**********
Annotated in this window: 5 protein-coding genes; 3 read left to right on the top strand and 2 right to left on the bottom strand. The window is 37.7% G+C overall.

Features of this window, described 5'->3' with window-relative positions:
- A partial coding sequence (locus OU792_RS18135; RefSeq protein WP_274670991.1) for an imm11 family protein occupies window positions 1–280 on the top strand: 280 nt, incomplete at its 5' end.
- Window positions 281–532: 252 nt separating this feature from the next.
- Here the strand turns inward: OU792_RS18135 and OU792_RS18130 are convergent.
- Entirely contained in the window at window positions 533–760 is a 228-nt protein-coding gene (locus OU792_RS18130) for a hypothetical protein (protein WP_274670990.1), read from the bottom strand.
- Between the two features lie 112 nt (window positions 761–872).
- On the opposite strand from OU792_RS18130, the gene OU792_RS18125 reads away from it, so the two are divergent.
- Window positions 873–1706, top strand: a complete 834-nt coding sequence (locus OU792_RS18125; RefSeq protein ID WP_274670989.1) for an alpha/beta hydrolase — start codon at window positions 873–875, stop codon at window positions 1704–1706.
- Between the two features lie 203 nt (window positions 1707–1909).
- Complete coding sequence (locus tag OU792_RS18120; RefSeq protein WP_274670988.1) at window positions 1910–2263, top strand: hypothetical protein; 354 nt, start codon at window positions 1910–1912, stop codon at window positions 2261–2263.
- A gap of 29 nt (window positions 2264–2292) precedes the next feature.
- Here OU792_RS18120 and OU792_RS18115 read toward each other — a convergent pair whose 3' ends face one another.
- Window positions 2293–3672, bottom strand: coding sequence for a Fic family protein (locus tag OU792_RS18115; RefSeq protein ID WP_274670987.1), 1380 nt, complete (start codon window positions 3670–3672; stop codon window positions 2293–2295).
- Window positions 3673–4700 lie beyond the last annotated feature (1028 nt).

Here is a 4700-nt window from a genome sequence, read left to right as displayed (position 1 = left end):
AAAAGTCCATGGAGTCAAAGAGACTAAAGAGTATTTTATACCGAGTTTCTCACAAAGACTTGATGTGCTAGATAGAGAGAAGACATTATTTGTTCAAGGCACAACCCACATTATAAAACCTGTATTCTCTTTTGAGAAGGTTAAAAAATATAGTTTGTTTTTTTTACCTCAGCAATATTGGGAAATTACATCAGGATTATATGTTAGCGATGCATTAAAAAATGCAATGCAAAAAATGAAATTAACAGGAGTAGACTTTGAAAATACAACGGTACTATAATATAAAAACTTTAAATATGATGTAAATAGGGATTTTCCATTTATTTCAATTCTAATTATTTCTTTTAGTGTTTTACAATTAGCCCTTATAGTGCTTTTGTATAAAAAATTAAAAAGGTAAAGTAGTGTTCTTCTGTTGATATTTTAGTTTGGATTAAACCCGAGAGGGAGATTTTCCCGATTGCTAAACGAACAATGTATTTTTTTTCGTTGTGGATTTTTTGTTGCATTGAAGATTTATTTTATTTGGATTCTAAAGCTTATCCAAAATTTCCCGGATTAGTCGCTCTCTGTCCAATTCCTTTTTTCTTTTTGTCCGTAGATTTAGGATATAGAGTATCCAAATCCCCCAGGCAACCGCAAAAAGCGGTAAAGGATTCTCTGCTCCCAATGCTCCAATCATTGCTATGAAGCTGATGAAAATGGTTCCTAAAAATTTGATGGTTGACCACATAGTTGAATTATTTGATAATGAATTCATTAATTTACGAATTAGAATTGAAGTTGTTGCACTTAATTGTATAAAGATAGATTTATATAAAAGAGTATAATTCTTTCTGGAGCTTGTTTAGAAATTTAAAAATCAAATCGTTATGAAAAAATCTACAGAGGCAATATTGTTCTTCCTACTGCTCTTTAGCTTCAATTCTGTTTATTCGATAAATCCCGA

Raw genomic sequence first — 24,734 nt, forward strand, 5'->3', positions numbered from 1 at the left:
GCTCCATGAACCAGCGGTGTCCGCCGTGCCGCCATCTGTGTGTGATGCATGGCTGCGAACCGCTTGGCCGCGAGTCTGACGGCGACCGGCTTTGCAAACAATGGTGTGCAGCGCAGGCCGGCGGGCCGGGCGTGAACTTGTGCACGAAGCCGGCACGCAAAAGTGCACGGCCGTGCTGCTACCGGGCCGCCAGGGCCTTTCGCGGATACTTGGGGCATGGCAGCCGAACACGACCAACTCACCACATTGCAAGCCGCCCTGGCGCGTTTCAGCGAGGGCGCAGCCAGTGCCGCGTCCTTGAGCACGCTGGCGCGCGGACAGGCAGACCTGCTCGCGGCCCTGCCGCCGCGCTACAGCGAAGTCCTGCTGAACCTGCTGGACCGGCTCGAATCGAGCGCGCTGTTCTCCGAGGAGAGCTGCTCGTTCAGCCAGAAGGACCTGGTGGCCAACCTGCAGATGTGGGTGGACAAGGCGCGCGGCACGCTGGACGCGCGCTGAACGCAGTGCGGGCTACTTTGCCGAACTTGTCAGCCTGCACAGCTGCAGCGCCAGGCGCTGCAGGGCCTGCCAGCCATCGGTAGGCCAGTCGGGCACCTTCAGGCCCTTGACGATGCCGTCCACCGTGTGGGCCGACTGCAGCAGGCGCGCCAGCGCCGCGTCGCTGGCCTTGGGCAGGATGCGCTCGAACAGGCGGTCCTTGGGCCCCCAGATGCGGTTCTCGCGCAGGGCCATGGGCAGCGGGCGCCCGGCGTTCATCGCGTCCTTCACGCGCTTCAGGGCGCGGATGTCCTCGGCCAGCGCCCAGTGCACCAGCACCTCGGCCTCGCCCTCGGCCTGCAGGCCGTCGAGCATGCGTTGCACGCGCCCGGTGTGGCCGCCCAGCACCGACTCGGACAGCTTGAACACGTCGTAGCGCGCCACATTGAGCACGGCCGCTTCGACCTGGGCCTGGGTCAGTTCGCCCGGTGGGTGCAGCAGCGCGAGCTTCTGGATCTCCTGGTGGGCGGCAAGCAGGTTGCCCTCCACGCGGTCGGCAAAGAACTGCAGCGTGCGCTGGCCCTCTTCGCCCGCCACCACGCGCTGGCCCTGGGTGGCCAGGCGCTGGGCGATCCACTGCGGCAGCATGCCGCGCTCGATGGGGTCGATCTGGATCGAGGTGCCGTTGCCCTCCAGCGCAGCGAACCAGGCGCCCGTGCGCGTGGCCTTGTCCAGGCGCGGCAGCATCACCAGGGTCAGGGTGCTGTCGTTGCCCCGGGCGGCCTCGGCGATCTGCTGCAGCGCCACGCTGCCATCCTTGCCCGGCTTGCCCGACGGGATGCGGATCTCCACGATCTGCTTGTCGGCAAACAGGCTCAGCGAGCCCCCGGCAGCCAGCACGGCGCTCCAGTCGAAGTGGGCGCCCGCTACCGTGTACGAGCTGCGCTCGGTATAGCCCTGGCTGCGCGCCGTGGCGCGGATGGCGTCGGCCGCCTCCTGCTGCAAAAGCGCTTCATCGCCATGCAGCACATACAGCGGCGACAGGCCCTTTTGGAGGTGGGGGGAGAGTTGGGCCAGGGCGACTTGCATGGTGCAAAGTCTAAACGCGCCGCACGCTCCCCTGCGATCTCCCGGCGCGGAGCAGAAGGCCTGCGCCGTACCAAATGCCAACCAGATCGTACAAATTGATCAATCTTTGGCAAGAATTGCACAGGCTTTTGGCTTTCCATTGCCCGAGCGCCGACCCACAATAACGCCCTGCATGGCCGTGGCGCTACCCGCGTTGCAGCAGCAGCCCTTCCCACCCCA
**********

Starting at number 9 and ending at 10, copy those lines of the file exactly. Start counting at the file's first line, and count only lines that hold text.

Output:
- Window positions 873–1706, top strand: a complete 834-nt coding sequence (locus OU792_RS18125; RefSeq protein ID WP_274670989.1) for an alpha/beta hydrolase — start codon at window positions 873–875, stop codon at window positions 1704–1706.
- Between the two features lie 203 nt (window positions 1707–1909).